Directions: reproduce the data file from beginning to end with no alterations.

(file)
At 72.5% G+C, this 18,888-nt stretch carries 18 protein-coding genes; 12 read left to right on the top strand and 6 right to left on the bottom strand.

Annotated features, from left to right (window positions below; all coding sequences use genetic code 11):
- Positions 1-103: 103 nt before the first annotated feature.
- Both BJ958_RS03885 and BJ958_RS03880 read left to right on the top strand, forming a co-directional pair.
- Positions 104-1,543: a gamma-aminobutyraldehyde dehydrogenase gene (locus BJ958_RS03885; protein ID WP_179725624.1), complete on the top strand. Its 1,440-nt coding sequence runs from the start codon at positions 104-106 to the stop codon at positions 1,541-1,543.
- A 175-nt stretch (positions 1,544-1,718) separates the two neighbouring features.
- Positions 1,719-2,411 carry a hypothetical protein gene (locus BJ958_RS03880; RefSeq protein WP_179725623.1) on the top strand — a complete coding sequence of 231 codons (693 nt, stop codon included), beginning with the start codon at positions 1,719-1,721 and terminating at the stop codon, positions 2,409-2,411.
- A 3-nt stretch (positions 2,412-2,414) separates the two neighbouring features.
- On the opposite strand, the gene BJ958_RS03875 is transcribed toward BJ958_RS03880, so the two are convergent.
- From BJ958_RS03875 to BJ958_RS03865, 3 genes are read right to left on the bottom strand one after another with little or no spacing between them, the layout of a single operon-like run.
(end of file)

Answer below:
At 72.5% G+C, this 18,888-nt stretch carries 18 protein-coding genes; 12 read left to right on the top strand and 6 right to left on the bottom strand.

Annotated features, from left to right (window positions below; all coding sequences use genetic code 11):
- Positions 1-103: 103 nt before the first annotated feature.
- Both BJ958_RS03885 and BJ958_RS03880 read left to right on the top strand, forming a co-directional pair.
- Positions 104-1,543: a gamma-aminobutyraldehyde dehydrogenase gene (locus BJ958_RS03885; protein ID WP_179725624.1), complete on the top strand. Its 1,440-nt coding sequence runs from the start codon at positions 104-106 to the stop codon at positions 1,541-1,543.
- A 175-nt stretch (positions 1,544-1,718) separates the two neighbouring features.
- Positions 1,719-2,411 carry a hypothetical protein gene (locus BJ958_RS03880; RefSeq protein WP_179725623.1) on the top strand — a complete coding sequence of 231 codons (693 nt, stop codon included), beginning with the start codon at positions 1,719-1,721 and terminating at the stop codon, positions 2,409-2,411.
- A 3-nt stretch (positions 2,412-2,414) separates the two neighbouring features.
- On the opposite strand, the gene BJ958_RS03875 is transcribed toward BJ958_RS03880, so the two are convergent.
- From BJ958_RS03875 to BJ958_RS03865, 3 genes are read right to left on the bottom strand one after another with little or no spacing between them, the layout of a single operon-like run.